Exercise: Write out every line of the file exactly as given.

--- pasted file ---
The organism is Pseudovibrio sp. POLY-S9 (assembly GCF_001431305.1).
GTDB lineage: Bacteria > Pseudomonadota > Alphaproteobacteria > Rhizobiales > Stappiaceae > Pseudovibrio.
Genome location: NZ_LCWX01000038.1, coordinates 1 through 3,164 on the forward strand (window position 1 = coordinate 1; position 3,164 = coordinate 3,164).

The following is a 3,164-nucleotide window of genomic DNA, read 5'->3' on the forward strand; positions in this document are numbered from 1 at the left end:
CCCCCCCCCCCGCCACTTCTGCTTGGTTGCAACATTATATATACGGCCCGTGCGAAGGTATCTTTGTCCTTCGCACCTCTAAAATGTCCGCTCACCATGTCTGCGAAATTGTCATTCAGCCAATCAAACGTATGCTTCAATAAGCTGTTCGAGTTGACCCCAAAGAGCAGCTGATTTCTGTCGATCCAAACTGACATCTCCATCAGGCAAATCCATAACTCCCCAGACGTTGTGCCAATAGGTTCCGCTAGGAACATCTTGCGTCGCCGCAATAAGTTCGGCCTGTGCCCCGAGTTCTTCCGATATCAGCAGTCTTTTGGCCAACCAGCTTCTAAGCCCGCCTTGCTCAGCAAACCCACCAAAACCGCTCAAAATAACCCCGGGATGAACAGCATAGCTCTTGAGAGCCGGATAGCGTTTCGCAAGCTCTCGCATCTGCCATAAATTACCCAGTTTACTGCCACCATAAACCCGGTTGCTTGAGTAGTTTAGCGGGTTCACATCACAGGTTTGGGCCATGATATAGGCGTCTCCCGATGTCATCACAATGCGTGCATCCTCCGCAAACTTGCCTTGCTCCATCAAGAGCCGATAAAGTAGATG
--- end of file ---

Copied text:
The organism is Pseudovibrio sp. POLY-S9 (assembly GCF_001431305.1).
GTDB lineage: Bacteria > Pseudomonadota > Alphaproteobacteria > Rhizobiales > Stappiaceae > Pseudovibrio.
Genome location: NZ_LCWX01000038.1, coordinates 1 through 3,164 on the forward strand (window position 1 = coordinate 1; position 3,164 = coordinate 3,164).

The following is a 3,164-nucleotide window of genomic DNA, read 5'->3' on the forward strand; positions in this document are numbered from 1 at the left end:
CCCCCCCCCCCGCCACTTCTGCTTGGTTGCAACATTATATATACGGCCCGTGCGAAGGTATCTTTGTCCTTCGCACCTCTAAAATGTCCGCTCACCATGTCTGCGAAATTGTCATTCAGCCAATCAAACGTATGCTTCAATAAGCTGTTCGAGTTGACCCCAAAGAGCAGCTGATTTCTGTCGATCCAAACTGACATCTCCATCAGGCAAATCCATAACTCCCCAGACGTTGTGCCAATAGGTTCCGCTAGGAACATCTTGCGTCGCCGCAATAAGTTCGGCCTGTGCCCCGAGTTCTTCCGATATCAGCAGTCTTTTGGCCAACCAGCTTCTAAGCCCGCCTTGCTCAGCAAACCCACCAAAACCGCTCAAAATAACCCCGGGATGAACAGCATAGCTCTTGAGAGCCGGATAGCGTTTCGCAAGCTCTCGCATCTGCCATAAATTACCCAGTTTACTGCCACCATAAACCCGGTTGCTTGAGTAGTTTAGCGGGTTCACATCACAGGTTTGGGCCATGATATAGGCGTCTCCCGATGTCATCACAATGCGTGCATCCTCCGCAAACTTGCCTTGCTCCATCAAGAGCCGATAAAGTAGATG